Privacy Policy

Privacy Policy! I’ve been advised that every website must have, by law, a privacy policy. When I read the words “privacy policy,” it makes me suspicious. In most cases it’s about how the company issuing the policy is going to use and abuse one’s personal, and not so personal, information. It has little to do with protecting anyone’s privacy. And they do it with a Cheshire grin on their faces. For instance—

  • “Your privacy is very important to us. At XYZ Corp we have a few fundamental principles that we follow: and blah, blah, blah. . . blah-blah.”

Yeah, right. We, that is I, at [art]by[odo] (and Parallel Audio), couldn’t give a shit about your privacy. It’s no business of mine, that’s why I don’t care. I don’t collect anything about you in the first place. The website hosting service I use keeps records of IP addresses that visit, and other basic statistical information about visits to the sites, such as, time & date, hits & pages, if the visitor comes via a link from another site, or search engine, or a bookmark. There is no personal information collected, and I make no use of the information recorded.

  • “We don’t ask you for personal information unless we truly need it.”

Define “truly need it.”

  • “We don’t share your personal information with anyone except to comply with the law, develop our products, or protect our rights.”

If I had any of your personal information I wouldn’t share it with anyone, not even law enforcement. Obviously from the quoted statement, “our rights” are protected, not yours.

  • “A cookie is a string of information that a website stores on a visitor’s computer, and that the visitor’s browser provides to the website each time the visitor returns. XYZ Corp uses cookies to help identify and track visitors, their usage of the website, and their website access preferences. Visitors who do not wish to have cookies placed on their computers should set their browsers to refuse cookies. No cookies setting has the drawback that certain features of the website may not function properly without the aid of cookies.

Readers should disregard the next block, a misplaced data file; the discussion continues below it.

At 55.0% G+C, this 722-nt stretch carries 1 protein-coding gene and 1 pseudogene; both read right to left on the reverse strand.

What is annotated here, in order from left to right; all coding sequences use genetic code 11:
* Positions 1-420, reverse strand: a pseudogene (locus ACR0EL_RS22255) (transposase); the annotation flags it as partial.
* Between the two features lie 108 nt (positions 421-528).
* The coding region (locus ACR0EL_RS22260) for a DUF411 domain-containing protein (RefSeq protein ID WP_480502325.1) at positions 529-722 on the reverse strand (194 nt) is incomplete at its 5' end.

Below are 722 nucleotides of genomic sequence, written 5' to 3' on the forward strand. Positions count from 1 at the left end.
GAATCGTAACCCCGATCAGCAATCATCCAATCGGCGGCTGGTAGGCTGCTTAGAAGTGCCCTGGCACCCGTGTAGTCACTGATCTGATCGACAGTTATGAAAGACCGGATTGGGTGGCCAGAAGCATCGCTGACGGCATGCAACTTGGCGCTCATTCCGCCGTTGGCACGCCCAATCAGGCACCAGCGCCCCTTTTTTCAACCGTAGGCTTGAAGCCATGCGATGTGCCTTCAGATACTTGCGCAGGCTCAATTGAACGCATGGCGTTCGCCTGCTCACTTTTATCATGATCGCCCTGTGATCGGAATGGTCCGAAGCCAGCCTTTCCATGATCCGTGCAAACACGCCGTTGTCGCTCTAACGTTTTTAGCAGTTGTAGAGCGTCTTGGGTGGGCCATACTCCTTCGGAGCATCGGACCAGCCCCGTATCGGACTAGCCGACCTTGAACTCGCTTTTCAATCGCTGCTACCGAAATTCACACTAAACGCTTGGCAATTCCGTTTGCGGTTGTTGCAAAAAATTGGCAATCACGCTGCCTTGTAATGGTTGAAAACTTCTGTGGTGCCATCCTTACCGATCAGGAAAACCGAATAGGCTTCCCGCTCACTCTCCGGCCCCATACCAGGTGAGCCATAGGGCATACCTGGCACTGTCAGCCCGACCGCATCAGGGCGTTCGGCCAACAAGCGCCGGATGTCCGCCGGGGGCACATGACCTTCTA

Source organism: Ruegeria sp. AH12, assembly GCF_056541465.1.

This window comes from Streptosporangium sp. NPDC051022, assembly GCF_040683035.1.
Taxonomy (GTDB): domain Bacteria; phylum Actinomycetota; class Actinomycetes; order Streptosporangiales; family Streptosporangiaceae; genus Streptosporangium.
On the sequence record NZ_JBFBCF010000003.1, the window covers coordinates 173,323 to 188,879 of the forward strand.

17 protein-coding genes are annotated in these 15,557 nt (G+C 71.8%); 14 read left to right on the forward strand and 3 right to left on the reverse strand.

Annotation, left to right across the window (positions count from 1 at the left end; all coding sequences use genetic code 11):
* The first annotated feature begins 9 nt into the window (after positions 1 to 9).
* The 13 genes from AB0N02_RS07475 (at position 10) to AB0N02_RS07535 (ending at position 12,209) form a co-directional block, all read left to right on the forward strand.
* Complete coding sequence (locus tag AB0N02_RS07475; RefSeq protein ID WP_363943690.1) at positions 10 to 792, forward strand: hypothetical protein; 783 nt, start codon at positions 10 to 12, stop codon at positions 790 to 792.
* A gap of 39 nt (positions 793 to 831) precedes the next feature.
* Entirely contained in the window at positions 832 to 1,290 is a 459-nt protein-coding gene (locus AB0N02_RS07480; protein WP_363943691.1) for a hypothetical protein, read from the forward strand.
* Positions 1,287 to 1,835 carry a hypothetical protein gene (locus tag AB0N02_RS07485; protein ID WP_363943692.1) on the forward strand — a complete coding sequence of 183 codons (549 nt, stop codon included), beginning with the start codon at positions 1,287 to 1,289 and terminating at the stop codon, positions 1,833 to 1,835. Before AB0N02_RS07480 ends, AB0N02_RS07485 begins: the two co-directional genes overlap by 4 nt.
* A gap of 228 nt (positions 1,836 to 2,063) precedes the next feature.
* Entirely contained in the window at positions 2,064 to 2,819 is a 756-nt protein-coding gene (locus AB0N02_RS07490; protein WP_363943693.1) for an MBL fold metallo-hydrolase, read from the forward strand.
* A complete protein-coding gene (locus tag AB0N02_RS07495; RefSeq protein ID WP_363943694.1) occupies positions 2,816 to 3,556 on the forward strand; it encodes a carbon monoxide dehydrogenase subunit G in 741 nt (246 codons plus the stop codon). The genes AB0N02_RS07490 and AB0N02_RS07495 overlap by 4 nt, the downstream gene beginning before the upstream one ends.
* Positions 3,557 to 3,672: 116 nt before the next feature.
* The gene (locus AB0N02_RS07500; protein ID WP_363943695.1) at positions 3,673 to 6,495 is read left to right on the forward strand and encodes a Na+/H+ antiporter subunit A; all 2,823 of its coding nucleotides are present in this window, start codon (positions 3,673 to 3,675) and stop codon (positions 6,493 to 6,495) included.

My hosting service sets a cookie for statistical purposes as stated above. It has no effect on the use or function of my sites, and there are no drawbacks if you set your browser to “no cookies.” There is only one exception to this. If you are a registered user, login requires setting a cookie.

  • “Ads appearing on this site may be delivered to users by advertising partners, who may also set cookies. These cookies allow the ad server to recognize your computer each time they send you an online advertisement to compile information about you or others who use your computer. This information allows ad networks to, among other things, deliver targeted advertisements that they believe will be of most interest to you. This Privacy Policy covers the use of cookies by XYZ Corp and does not cover the use of cookies by any advertisers.”

There are no ads on my sites and never will be. You may also note there are no trackers on my sites. I highly recommend the use of a tracker blocker. Most sites have several trackers, sometimes dozens, per page.

I have one apology to make. Should you want to leave a comment it is necessary to register. This policy was not something I wanted to establish. Signup and sign-in registration is used by most sites primarily for tracking purposes. However, the only reason I require it is to prevent bots and unscrupulous spammers from posting fake comments and spamvertizing. Without this policy I would have to constantly filter hundreds of stupid comments containing links to sites selling counterfeit products, or worse, malware sites. The easiest way to prevent this crap is to require registration, a step that verifies you as a real person who has something intelligent to contribute. Sorry for the inconvenience.

So much for the privacy policy.